I’ve disappeared again.
When I lost my ability to cope, in November of 2019, A was the only one I could talk to. She knew what I was experiencing — had gone through it herself — plus had the skills and practical experience necessary to take over my course.
She allowed me to hide.
K was amazing – the closest thing I had to a friend in HR at that time, I reached out to her and began to tell her that I had to get away (and why) and that I had arranged for a replacement teacher, and I’d made my class notes available and I’d granted A access to my student grade book and — K was gentle but insistent when she cut me off and said I needed to take care of myself first. So, I did: I disappeared.
I learned to disappear early in life. My father’s job took him all over the world and he brought us all with him: my mom, my brother and me. Six months in Sweden, a year in Kitimat, three in Quesnel (although we moved while there), only a few months in Montreal. Really, it wasn’t until I was 13, in grade eight, that I finally had a full year in one school: boarding school in Switzerland.
Although my father stayed at that particular job for more than four years, I still ended up changing schools every year — one year with my grandmother in Point Grey, one in boarding school in Vancouver, one back in North Van — mom had moved home to stay with us — correspondence school for Grade 12. That was fun but messed up my undergrad, so I completed first year science at Langara along with my English 12. Oops. Finally, though, then, four years at UBC.
What all this moving taught me was that friendships don’t last. I mean, I’d be saying ‘see ya’ one day without knowing we were moving again. So, unless I met someone I really wanted to stay connected with, nothing I did while I was there mattered. I took this at first to mean I could do whatever I wanted and pushed some limits…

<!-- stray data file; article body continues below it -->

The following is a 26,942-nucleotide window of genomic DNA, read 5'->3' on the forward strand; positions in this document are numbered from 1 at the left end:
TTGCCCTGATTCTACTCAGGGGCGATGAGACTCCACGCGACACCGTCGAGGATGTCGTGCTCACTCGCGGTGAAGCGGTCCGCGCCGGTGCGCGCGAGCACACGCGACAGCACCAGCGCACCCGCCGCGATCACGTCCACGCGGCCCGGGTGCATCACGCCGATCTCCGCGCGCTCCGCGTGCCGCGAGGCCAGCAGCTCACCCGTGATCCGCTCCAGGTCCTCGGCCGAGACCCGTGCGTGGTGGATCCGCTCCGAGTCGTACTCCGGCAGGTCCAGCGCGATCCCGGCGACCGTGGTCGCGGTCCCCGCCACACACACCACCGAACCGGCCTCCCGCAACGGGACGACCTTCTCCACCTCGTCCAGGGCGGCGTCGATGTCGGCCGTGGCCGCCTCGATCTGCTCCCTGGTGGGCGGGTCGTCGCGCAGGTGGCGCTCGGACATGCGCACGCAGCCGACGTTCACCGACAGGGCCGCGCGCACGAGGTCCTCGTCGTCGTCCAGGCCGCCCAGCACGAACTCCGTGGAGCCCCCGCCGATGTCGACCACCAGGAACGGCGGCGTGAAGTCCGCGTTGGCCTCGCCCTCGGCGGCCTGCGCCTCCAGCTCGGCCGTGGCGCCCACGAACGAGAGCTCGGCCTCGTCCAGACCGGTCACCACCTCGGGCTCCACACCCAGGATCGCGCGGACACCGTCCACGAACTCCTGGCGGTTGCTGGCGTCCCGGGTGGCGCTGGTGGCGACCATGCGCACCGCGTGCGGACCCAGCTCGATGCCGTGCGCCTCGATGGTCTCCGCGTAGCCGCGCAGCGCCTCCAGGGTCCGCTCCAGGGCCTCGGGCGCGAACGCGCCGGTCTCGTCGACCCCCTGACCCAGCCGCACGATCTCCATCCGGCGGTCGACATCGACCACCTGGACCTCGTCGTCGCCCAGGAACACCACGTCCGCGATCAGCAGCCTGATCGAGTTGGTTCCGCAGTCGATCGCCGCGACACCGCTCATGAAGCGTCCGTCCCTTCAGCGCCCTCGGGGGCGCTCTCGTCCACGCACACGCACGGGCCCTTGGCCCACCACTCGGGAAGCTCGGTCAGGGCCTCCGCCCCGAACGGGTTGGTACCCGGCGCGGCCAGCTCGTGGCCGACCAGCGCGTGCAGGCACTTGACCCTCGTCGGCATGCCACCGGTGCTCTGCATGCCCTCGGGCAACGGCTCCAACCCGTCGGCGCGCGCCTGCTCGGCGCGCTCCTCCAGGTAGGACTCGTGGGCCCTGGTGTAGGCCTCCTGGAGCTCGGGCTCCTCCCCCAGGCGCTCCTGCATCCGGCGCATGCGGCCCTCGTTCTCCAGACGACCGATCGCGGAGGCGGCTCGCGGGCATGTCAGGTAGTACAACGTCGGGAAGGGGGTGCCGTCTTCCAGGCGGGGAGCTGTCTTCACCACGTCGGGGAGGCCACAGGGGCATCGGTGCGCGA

Lucky for me, I was a good kid. I didn’t get into any serious trouble and I made some amazing friends, although we fell out of touch when I disappeared. My brother and I were close; he always watched out for me when he could, so I was safe even when I took risks.
And some of those amazing friends I will always remember, like S who played french horn: she and I were like kindred spirits that year and played duets whenever we could. And D, my teacher from Le Chaperon Rouge in Switzerland, my mentor and friend, who was always there for me when I got terribly homesick. K, my dorm-mate in Switzerland, and Z who I met in Vancouver — she kinda lured me into so much trouble… um, ya… anyway, it was dangerous fun and it was good that we we got caught, ’cause it kept me from going too far.
Besides, I knew I would soon disappear.
I never wanted to disappear back then, it just happened. And it continued to happen even past school, like when I went on maternity leave from my workplace in Toronto. My husband graduated from his Master’s and found work in Victoria, so we moved to the west coast. Once we were settled, I resigned from that Toronto position but it felt so odd: I hadn’t said goodbye.
I had simply disappeared.
I didn’t like it but this time I was able to do something about it, so I made myself visible again. A year later, I took my young son back to Toronto and visited my colleagues to reforge ties. I have managed to keep some of those friendships still.
Disappearing was a trick I desperately needed in 2019. It is a very helpful resource… and I had to get myself away to protect myself and begin to heal.
I still don’t like it and I will make myself visible again.
Just not yet.